Gus G. Sentementes, tech guru at The Baltimore Sun, has on the efforts of the Greater Baltimore Committee (with the help of ) to lure Google to bring its one-gigabyte-per-second network to Charm City. We reported on Google’s announcement and Request for Proposals about six weeks ago, and our fair city is now in the hunt. The MKCREATIVE blog reported on the many pluses of the project, though one of limited population scope. But here’s hoping… The faster network could help home shoppers find the houses of their dreams that nanosecond as well. If they are savvy about how to search…
Sometimes more digitized information is not much help, unless we are aware of the real-world context of that information. Will Morton at Thehas a great article about searching for a home in Baltimore (or anywhere, really) and how to combine the best of on-line resources with the best of your intuition and budget realities. He interviews a number of people who have great advice on searching for a house, and his report is chock-full of links to neighborhood associations and school/property-tax/crime-stat databases.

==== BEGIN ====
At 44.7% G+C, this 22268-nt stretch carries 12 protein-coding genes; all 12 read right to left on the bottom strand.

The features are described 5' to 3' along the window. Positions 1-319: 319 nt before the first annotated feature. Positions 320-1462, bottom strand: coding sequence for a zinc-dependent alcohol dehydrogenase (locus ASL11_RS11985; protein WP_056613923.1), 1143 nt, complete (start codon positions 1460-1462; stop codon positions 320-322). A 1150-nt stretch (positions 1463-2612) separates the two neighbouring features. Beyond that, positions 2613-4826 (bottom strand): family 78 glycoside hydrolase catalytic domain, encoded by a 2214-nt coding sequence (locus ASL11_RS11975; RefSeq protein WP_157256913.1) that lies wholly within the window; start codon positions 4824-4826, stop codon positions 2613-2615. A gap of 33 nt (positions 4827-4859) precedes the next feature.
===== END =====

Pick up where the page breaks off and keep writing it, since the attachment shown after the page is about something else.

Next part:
Yet Mr. Morton’s article points to where the house-buyer must also be ready to pound pavement, talk with folks, and just ‘get a sense’ of the place. Here is how one of his interviewees put it:
“Databases have their place, but we can also get far too carried away with ‘sophisticated tools,’ when the old tried-and-true measures probably work as well or better,” notes Sandra J. Newman, a housing policy professor at Johns Hopkins University’s Institute for Policy Studies, in an e-mail. (Her old-school advice: Walk the streets to get a feel for the neighborhood.) What online research can do is hand buyers powerful tools that can help them find that great neighborhood in the first place.
So we would love to see Google turn Charm City into Gigabit City, but networks of real people are part of the Charm of Baltimore that we don’t want to see sacrificed for the sake of technology. Even a much desired one.